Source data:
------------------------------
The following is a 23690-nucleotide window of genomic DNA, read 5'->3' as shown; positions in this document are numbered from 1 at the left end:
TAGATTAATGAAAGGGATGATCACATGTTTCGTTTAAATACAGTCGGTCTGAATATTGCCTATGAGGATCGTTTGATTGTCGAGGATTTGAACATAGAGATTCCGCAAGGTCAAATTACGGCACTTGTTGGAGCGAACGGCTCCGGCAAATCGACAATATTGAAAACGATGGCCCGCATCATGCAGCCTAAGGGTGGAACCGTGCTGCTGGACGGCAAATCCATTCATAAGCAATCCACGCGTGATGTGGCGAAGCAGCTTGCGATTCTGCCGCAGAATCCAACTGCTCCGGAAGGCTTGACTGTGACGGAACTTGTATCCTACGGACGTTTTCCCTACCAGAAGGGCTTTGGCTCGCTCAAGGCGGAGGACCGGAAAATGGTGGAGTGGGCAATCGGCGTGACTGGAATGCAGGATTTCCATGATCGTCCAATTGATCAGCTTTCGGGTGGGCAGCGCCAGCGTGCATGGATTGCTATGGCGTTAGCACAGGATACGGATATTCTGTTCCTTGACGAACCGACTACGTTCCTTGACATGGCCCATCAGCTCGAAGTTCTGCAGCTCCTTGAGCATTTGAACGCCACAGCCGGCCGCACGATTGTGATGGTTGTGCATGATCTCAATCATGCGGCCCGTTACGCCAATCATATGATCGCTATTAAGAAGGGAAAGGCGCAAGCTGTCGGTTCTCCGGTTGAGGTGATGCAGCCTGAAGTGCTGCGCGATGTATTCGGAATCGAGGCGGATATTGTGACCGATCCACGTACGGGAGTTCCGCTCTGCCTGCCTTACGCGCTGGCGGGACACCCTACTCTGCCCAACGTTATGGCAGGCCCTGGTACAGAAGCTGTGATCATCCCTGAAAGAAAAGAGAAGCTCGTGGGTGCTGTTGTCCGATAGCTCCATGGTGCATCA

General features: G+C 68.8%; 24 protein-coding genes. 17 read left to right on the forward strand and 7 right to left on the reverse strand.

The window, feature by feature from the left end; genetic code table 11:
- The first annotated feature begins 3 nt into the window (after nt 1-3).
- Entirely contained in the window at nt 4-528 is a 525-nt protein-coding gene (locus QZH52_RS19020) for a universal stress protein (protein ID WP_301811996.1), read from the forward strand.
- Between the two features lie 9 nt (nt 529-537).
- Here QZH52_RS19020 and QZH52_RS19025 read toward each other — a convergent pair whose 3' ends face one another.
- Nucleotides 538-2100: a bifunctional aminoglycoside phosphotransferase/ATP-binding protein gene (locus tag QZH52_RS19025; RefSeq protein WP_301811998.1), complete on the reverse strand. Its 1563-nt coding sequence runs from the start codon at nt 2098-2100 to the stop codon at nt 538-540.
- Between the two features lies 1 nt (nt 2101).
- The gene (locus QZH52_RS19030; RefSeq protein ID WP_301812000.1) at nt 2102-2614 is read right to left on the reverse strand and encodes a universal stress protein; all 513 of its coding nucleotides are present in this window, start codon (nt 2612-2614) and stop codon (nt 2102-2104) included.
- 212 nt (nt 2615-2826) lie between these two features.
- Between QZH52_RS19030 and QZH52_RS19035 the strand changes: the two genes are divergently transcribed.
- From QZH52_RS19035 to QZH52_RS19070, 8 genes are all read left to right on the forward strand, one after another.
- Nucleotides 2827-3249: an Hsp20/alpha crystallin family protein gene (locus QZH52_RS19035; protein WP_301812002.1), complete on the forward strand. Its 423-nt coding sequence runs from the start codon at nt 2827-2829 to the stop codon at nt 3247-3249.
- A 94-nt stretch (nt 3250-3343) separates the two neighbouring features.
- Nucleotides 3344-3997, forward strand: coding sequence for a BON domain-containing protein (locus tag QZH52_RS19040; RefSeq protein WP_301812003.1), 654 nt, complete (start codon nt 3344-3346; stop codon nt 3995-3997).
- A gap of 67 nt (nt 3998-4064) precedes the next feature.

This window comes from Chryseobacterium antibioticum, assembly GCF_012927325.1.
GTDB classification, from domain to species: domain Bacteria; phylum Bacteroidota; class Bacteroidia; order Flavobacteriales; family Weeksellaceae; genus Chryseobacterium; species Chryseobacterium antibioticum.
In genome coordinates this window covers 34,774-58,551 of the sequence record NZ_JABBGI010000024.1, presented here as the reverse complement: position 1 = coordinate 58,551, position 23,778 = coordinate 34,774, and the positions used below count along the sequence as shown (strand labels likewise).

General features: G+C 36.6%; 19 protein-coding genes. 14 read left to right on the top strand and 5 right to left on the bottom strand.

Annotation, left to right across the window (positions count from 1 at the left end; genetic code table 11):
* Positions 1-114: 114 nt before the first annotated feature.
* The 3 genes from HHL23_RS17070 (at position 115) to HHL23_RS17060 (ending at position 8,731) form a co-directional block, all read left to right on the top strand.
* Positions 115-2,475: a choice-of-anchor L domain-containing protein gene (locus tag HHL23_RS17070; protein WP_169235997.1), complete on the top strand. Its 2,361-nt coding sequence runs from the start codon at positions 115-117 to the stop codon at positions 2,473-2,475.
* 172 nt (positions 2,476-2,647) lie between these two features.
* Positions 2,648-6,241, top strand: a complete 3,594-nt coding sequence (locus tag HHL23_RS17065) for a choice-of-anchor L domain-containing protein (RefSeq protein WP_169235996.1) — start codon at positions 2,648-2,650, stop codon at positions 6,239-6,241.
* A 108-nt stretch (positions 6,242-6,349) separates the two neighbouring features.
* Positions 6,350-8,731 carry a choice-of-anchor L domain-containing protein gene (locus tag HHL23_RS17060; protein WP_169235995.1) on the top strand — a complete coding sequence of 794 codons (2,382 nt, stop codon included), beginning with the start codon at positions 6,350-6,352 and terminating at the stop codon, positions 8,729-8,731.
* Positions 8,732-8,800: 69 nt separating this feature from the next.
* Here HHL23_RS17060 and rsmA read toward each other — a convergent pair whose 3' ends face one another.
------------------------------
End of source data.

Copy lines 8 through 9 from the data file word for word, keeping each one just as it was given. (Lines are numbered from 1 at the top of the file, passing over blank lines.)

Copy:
- Here QZH52_RS19020 and QZH52_RS19025 read toward each other — a convergent pair whose 3' ends face one another.
- Nucleotides 538-2100: a bifunctional aminoglycoside phosphotransferase/ATP-binding protein gene (locus tag QZH52_RS19025; RefSeq protein WP_301811998.1), complete on the reverse strand. Its 1563-nt coding sequence runs from the start codon at nt 2098-2100 to the stop codon at nt 538-540.